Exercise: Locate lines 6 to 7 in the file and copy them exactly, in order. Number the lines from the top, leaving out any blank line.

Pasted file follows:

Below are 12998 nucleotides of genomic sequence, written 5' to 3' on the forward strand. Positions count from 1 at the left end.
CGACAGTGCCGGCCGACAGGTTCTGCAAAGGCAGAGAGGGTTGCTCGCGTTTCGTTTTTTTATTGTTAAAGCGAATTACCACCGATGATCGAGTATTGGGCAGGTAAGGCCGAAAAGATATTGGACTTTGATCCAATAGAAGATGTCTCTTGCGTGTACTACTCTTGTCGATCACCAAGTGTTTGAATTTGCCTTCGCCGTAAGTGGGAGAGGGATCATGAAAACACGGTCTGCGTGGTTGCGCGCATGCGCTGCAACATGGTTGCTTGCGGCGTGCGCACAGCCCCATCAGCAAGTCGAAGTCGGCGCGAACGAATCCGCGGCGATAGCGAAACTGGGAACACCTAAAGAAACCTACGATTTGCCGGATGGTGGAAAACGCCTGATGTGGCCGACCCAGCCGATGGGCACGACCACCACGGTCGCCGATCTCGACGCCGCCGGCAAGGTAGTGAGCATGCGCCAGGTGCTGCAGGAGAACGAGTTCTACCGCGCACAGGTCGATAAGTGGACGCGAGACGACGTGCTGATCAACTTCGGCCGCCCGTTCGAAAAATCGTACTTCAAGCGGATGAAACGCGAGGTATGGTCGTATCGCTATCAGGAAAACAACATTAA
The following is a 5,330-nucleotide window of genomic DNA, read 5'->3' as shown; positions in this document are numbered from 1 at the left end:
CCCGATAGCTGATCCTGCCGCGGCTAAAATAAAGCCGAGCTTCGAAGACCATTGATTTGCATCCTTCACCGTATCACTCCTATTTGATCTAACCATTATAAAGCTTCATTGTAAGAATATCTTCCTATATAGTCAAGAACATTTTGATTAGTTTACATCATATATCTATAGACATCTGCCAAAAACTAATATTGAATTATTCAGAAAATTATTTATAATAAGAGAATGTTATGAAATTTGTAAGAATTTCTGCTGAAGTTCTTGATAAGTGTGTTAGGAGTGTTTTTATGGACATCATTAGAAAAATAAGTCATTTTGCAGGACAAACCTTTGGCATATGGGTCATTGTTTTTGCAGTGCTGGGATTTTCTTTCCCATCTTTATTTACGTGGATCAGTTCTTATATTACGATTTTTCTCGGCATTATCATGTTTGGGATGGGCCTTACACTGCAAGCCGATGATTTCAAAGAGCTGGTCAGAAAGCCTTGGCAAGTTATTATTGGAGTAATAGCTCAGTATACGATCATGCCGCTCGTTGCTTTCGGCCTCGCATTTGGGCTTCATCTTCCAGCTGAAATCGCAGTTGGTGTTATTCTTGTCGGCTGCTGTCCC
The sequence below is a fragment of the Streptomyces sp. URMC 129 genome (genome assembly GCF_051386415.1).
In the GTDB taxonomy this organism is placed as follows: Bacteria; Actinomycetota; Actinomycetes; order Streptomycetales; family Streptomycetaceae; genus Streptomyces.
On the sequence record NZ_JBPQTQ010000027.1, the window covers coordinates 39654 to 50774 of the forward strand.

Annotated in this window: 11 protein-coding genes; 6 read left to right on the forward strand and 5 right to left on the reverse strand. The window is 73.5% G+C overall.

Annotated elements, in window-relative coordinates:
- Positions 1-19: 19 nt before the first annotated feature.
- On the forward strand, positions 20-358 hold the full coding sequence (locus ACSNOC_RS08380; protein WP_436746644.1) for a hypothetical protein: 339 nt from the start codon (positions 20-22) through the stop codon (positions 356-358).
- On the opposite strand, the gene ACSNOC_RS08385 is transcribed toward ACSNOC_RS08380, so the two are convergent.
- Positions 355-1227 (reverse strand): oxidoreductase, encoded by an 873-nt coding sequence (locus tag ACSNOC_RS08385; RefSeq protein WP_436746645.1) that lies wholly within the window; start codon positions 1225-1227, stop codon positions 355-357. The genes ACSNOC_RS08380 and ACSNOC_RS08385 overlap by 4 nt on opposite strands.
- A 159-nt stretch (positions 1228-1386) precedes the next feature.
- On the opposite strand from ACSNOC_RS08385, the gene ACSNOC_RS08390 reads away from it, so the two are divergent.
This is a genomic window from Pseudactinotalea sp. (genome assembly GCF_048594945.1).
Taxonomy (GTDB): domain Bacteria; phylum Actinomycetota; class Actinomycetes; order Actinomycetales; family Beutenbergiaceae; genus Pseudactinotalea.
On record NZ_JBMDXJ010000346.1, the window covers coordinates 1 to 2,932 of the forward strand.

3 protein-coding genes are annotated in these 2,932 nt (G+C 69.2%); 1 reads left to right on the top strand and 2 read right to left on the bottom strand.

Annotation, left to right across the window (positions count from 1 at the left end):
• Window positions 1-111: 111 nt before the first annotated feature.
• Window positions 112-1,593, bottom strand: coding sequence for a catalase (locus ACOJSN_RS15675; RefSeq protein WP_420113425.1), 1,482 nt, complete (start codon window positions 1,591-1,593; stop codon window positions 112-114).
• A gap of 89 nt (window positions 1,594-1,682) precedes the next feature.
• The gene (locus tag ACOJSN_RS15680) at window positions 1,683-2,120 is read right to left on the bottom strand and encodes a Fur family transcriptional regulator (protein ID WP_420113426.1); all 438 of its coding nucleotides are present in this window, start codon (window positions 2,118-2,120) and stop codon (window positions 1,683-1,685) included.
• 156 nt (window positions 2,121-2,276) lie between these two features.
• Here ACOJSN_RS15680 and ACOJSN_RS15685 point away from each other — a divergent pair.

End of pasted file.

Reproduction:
In the GTDB taxonomy this organism is placed as follows: Bacteria; Actinomycetota; Actinomycetes; order Streptomycetales; family Streptomycetaceae; genus Streptomyces.
On the sequence record NZ_JBPQTQ010000027.1, the window covers coordinates 39654 to 50774 of the forward strand.